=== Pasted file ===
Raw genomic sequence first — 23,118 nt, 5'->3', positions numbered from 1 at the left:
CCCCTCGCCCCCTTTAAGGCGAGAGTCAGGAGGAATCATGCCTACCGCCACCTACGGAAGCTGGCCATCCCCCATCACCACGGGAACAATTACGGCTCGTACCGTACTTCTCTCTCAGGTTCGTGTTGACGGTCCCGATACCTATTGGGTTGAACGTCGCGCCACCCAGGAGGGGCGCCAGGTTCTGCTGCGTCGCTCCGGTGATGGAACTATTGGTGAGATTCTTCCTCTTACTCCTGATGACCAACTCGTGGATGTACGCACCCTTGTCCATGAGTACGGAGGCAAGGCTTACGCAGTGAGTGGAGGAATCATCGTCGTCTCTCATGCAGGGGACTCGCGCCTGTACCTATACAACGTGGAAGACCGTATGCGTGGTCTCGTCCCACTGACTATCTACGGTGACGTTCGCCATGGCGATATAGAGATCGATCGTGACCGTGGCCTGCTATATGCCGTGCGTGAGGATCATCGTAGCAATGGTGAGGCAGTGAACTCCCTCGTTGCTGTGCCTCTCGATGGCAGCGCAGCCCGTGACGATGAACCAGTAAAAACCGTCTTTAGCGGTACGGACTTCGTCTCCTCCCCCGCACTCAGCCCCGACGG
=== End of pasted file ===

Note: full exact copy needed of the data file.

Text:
Raw genomic sequence first — 23,118 nt, 5'->3', positions numbered from 1 at the left:
CCCCTCGCCCCCTTTAAGGCGAGAGTCAGGAGGAATCATGCCTACCGCCACCTACGGAAGCTGGCCATCCCCCATCACCACGGGAACAATTACGGCTCGTACCGTACTTCTCTCTCAGGTTCGTGTTGACGGTCCCGATACCTATTGGGTTGAACGTCGCGCCACCCAGGAGGGGCGCCAGGTTCTGCTGCGTCGCTCCGGTGATGGAACTATTGGTGAGATTCTTCCTCTTACTCCTGATGACCAACTCGTGGATGTACGCACCCTTGTCCATGAGTACGGAGGCAAGGCTTACGCAGTGAGTGGAGGAATCATCGTCGTCTCTCATGCAGGGGACTCGCGCCTGTACCTATACAACGTGGAAGACCGTATGCGTGGTCTCGTCCCACTGACTATCTACGGTGACGTTCGCCATGGCGATATAGAGATCGATCGTGACCGTGGCCTGCTATATGCCGTGCGTGAGGATCATCGTAGCAATGGTGAGGCAGTGAACTCCCTCGTTGCTGTGCCTCTCGATGGCAGCGCAGCCCGTGACGATGAACCAGTAAAAACCGTCTTTAGCGGTACGGACTTCGTCTCCTCCCCCGCACTCAGCCCCGACGG